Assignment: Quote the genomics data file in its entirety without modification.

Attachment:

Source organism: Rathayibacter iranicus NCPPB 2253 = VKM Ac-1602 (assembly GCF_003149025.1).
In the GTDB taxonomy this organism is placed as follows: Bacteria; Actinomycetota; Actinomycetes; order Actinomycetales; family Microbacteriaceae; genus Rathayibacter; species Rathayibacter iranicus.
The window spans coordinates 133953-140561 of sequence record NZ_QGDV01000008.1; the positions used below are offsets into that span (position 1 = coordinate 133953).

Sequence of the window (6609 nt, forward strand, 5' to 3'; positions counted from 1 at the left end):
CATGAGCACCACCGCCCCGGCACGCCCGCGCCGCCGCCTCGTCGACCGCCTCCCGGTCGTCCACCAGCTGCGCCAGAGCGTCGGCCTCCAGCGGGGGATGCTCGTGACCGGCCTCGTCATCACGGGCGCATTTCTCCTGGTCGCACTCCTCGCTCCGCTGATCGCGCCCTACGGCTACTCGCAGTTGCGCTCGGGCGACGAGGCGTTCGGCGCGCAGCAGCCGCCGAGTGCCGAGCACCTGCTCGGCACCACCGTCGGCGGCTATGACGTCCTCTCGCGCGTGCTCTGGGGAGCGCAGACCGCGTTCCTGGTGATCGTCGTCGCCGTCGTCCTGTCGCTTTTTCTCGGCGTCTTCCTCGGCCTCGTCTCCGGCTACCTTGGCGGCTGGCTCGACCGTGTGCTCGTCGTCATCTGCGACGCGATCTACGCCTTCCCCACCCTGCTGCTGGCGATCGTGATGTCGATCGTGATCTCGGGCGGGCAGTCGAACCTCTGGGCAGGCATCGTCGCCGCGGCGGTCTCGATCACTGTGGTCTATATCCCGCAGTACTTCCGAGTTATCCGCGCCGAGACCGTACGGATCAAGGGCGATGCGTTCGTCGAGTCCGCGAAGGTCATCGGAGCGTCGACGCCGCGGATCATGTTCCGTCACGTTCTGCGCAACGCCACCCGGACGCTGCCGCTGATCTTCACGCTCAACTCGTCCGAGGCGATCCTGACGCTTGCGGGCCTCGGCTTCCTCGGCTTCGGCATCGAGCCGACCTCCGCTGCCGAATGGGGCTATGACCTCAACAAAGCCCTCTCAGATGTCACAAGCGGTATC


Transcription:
Source organism: Rathayibacter iranicus NCPPB 2253 = VKM Ac-1602 (assembly GCF_003149025.1).
In the GTDB taxonomy this organism is placed as follows: Bacteria; Actinomycetota; Actinomycetes; order Actinomycetales; family Microbacteriaceae; genus Rathayibacter; species Rathayibacter iranicus.
The window spans coordinates 133953-140561 of sequence record NZ_QGDV01000008.1; the positions used below are offsets into that span (position 1 = coordinate 133953).

Sequence of the window (6609 nt, forward strand, 5' to 3'; positions counted from 1 at the left end):
CATGAGCACCACCGCCCCGGCACGCCCGCGCCGCCGCCTCGTCGACCGCCTCCCGGTCGTCCACCAGCTGCGCCAGAGCGTCGGCCTCCAGCGGGGGATGCTCGTGACCGGCCTCGTCATCACGGGCGCATTTCTCCTGGTCGCACTCCTCGCTCCGCTGATCGCGCCCTACGGCTACTCGCAGTTGCGCTCGGGCGACGAGGCGTTCGGCGCGCAGCAGCCGCCGAGTGCCGAGCACCTGCTCGGCACCACCGTCGGCGGCTATGACGTCCTCTCGCGCGTGCTCTGGGGAGCGCAGACCGCGTTCCTGGTGATCGTCGTCGCCGTCGTCCTGTCGCTTTTTCTCGGCGTCTTCCTCGGCCTCGTCTCCGGCTACCTTGGCGGCTGGCTCGACCGTGTGCTCGTCGTCATCTGCGACGCGATCTACGCCTTCCCCACCCTGCTGCTGGCGATCGTGATGTCGATCGTGATCTCGGGCGGGCAGTCGAACCTCTGGGCAGGCATCGTCGCCGCGGCGGTCTCGATCACTGTGGTCTATATCCCGCAGTACTTCCGAGTTATCCGCGCCGAGACCGTACGGATCAAGGGCGATGCGTTCGTCGAGTCCGCGAAGGTCATCGGAGCGTCGACGCCGCGGATCATGTTCCGTCACGTTCTGCGCAACGCCACCCGGACGCTGCCGCTGATCTTCACGCTCAACTCGTCCGAGGCGATCCTGACGCTTGCGGGCCTCGGCTTCCTCGGCTTCGGCATCGAGCCGACCTCCGCTGCCGAATGGGGCTATGACCTCAACAAAGCCCTCTCAGATGTCACAAGCGGTATC